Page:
The Admissions Game



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The Admissions Game

Ah the joys of teaching! A couple of students in your honors class have asked you to write their teacher recommendation to United States University, a prestigious institution in New England. You have known each of them since 1865. It is now the fall of 1900. (Some of the students are dead, but that never stopped anyone from applying to college before.)

A week from today the references will be due at the admissions office, Room . (The students have waived the right to see what you will write.)
A couple of days later, all of you will magically change into members of the admissions board at U.S.U. It will be the job of each of you to “present” two applicants (the same two you wrote on in your previous persona) to the admissions board for consideration in a two-to-three minute talk. After discussion, each member of the board will write a paper, due in a week and a half, recommending 20 students for admission and, if you wish, up to seven on the waiting list. The paper should justify your decisions, including some commentary on those you wish to send thin envelopes. (You may cluster applicants in any way you wish to avoid a shopping list approach.) Your paper will be improved immeasurably if you state in an early paragraph your opinion of conditions in America in 1900 and your vision of the mission of U.S.U. Your admissions decisions should be directly related to your ideas in this paragraph. The director of admissions will total the responses and report the results to the admissions board.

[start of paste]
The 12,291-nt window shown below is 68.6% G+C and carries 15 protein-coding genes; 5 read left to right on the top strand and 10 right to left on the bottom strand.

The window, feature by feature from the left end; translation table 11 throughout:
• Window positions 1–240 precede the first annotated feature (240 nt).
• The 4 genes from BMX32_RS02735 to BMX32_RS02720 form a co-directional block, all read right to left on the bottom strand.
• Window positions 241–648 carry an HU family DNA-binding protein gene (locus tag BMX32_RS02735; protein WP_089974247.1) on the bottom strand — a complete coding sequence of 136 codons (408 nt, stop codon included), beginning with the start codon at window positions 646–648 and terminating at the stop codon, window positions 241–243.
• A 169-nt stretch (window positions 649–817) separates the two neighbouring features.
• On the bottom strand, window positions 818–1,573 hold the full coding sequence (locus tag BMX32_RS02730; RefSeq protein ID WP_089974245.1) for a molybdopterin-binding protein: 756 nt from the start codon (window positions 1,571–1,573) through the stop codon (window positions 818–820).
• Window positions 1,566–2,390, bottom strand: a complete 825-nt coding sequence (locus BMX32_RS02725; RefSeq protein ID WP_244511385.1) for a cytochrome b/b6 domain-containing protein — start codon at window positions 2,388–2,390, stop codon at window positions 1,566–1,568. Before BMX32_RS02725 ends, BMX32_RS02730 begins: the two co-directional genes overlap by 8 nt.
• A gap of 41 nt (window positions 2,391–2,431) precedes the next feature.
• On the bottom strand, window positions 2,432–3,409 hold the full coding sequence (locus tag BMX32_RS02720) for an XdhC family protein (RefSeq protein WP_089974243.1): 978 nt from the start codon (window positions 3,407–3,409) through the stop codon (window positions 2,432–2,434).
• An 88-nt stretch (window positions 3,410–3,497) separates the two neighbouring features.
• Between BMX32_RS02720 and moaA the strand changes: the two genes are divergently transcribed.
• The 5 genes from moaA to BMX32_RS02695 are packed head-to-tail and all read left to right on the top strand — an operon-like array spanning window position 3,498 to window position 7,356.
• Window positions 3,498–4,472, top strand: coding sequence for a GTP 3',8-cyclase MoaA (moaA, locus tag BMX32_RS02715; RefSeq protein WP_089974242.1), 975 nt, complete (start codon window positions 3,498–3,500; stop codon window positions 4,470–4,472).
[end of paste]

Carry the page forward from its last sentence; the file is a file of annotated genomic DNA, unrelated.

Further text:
In a final and immediate in-class essay, you will make roommate assignments and explain the

rationale for those placements.


The Students

Mark Twain, Chief Joseph

Thomas Nast, John D. Rockefeller

Lord James Bryce, General George Armstrong Custer

Hamlin Garland, Benjamin Harrison

William James, Elizabeth Cady Stanton

Anthony Comstock, J.P. Morgan

Dr. Marie Elizabeth Zakrzewska, Allan Pinkerton

P.T. Barnum, Mother Jones

Frederick Law Olmstead, William Graham Sumner

Horatio Alger, Henry Clay Frick

John Kehoe, William Jennings Bryan

Ignatius Donnelly, Henry Adams

William McKinley, Mary Elizabeth Lease

T.V. Powderly, Henry Ward Beecher

Edward Bellamy, Thomas A. Edison

Frank Norris, Washington Gladden

Coin Harvey, Jay Gould

James A. Garfield, Grover Cleveland

Chester Arthur, John Peter Altgeld

Eugene V. Debs, E.L. Godkin

Emma Goldman, Ulysses S. Grant

James J. Hill, Alexander Berkman

Henry George, Dwight Moody

John Muir, Charles Wesley Macune

2

Copyright © 2002 by College Entrance Examination Board. All rights reserved. Any nonprofit organization or



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